as freely as you have received

“A Christians dealing with human hurts, we have to remind ourselves again and again that we are not called to be successful, but to be faithful. Our first directions come from the way Jesus told us to live, not from what we think will work.”

That’s Doris Janzen Longacre, writing a theology of FOOD in the classic Mennonite cookbook, More with Less.

More with Less was published in 1976, when the Mennonite Central Committee asked every Mennonite household to cut its annual food budget by 10% in order to live more simply and share more generously.

40 years later, her words carry even more insistence – while there are 200 million fewer hungry people in the world today, huge progress toward the UN’s Millennium Development Goal of cutting the numbers of hungry people in half – the ways we eat here in America are still filled with processed, nutrient-poor fast and convenience food.

I know that I treat food as convenience more often than I recognize it as nourishment. I live alone and work from home, so food is often a good reason to get out of the house – I’ll walk downtown for lunch, take my laptop to the coffee shop for a latte and pastry while I work. I meet people over meals or coffee because that’s the easiest and least intimidating way to schedule a pastoral visit.

Because I’m a single person, meals often become drive-by, drive-through experiences. It seems ridiculous to simmer something on the stove all day long when I’ll be the only one eating it. It’s hard to do home-cooked single servings, but the pre-packaged salads at Target (strawberries and goat cheese!) and the (mouthwatering) al pastor from the ever-present taco truck in my neighborhood are perfect for solo mealtimes.

But neither of those fit the $4/day SNAP budget. In fact, the budget doesn’t even make room for a single, regular coffee outside my own house. So, this week, I’m cooking big batches and – with Longacre’s words ringing in my head and reminding me of all the times Jesus told us to give, share and offer what we have – figuring out how to share both the food and the time.

Yesterday was the first day of the challenge. I’ll write later about how the meal planning and shopping went over the weekend (annoyingly, to say the least), but here’s a report from Day 1:

A gigantic container of quick-cook oats was $2 at Aldi, and Good & Cheap has a four page spread of interesting ways to cook oats, so oatmeal for breakfast it shall be this week. Yesterday was a trial run: regular oats jazzed up with apples, cinnamon and brown sugar. It was….bland.

BUT. My boyfriend was here, after a horrendous day of saying an unexpected and heart-wrenching goodbye to his beloved dog, Isaiah, on Sunday, and so I got to share the very first meal of the challenge with him.

That sharing turned out to set the tone for the day, too. I had butternut squash from one friend and a soup recipe from another, and planned to make that for dinner. While the soup simmered, I remembered gifted bananas, too, and whipped them right up into some banana bread. I had plans to visit a church friend recovering from surgery in the afternoon, and wanted to take some comfort food along, so after I ate my own serving, I wrapped up half the loaf and a tupperware full of the soup and took it with me.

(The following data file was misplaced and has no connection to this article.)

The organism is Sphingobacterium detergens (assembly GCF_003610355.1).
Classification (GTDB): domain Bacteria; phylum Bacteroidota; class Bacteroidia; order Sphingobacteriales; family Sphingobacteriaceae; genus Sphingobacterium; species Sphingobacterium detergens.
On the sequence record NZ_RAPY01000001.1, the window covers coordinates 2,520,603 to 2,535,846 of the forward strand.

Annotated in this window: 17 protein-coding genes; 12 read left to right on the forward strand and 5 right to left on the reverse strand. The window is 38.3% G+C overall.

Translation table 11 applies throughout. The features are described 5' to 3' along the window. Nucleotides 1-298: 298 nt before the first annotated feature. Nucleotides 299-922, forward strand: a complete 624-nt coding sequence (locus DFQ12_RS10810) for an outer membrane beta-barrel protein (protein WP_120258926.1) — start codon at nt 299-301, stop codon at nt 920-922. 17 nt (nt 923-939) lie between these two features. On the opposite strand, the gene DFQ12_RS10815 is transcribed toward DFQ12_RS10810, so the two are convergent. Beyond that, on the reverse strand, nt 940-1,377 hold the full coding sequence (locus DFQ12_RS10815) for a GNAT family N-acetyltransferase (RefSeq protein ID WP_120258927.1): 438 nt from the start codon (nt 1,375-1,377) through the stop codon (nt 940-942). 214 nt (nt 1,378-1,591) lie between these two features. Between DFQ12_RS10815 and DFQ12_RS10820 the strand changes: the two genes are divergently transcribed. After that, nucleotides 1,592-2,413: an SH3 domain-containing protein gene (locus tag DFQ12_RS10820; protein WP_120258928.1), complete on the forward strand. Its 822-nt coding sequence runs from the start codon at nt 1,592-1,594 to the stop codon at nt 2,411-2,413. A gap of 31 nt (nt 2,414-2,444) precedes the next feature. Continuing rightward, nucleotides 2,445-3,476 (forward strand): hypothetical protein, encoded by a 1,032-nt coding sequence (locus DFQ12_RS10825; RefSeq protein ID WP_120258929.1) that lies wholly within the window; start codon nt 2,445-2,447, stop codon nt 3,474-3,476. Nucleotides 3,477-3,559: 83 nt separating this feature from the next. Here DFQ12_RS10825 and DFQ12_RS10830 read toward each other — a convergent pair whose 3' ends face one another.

It was so satisfying to be able to feed sad and sick friends, even on a tiny budget.

I have a standing Sunday potluck dinner date with my friend Lauree, but Sunday’s schedule got a little wonky, so we switched our dinner to Monday. I was uncertain what I’d be able to contribute on such a small budget, but even after eating and sharing the soup for lunch I still had SO MUCH, that I took soup and banana bread to dinner, too.

I told Lauree about the Challenge, and joked that the potluck meal would be totally blowing the budget, and that I’d have to explain the photos when people saw how richly I was eating. Her response, though, was “What do you mean? I didn’t spend ANY money on this food!”

And, you guys, other than pantry staples, it was kind of true. Lauree grew up on a farm, and her entire yard – front, side and back – is like a Garden of Eden. She grows everything imaginable, including both fig and persimmon trees (the epitome of luxury, it seems to me, not to mention the biblical resonance with Micah 4:4). She had made a soup with mushrooms she’d harvested from her incredible front yard garden, cooked up some homegrown squash and slathered it with the delicious fig jam she makes from her own fig trees. We did have wine, but it was from Aldi – $5/bottle. No breaking the budget, here.

So. Here’s the barely processed lesson of Day 1: Our first directions come from the way Jesus told us to live, not from what we think will work.

I did not think that this budget would work. I still don’t. In fact, I got hungry yesterday afternoon and cheated by eating snacks I found in my pantry, not included in the budget shopping. But as it turns out, sharing what I have makes things so much easier. I discovered that the soup I had hoped to last only me for three or four lunches is going to do that AND so much more.

I suppose, technically, sharing my food would expand my budget. I ate with another person at each meal yesterday, so I think that could legitimately up my weekly allowance another $3, which would easily cover my afternoon snack.

“Give to all those who ask of you,” Jesus says. “Give as freely as you have received.” “Give, and it will be given to you.” Okay, okay, Jesus. It’s making some sense.


DAY 1:

oatmeal // soup&bread // afternoon cheater snack // mushroom soup&bread&squash&fig&pickles&wine

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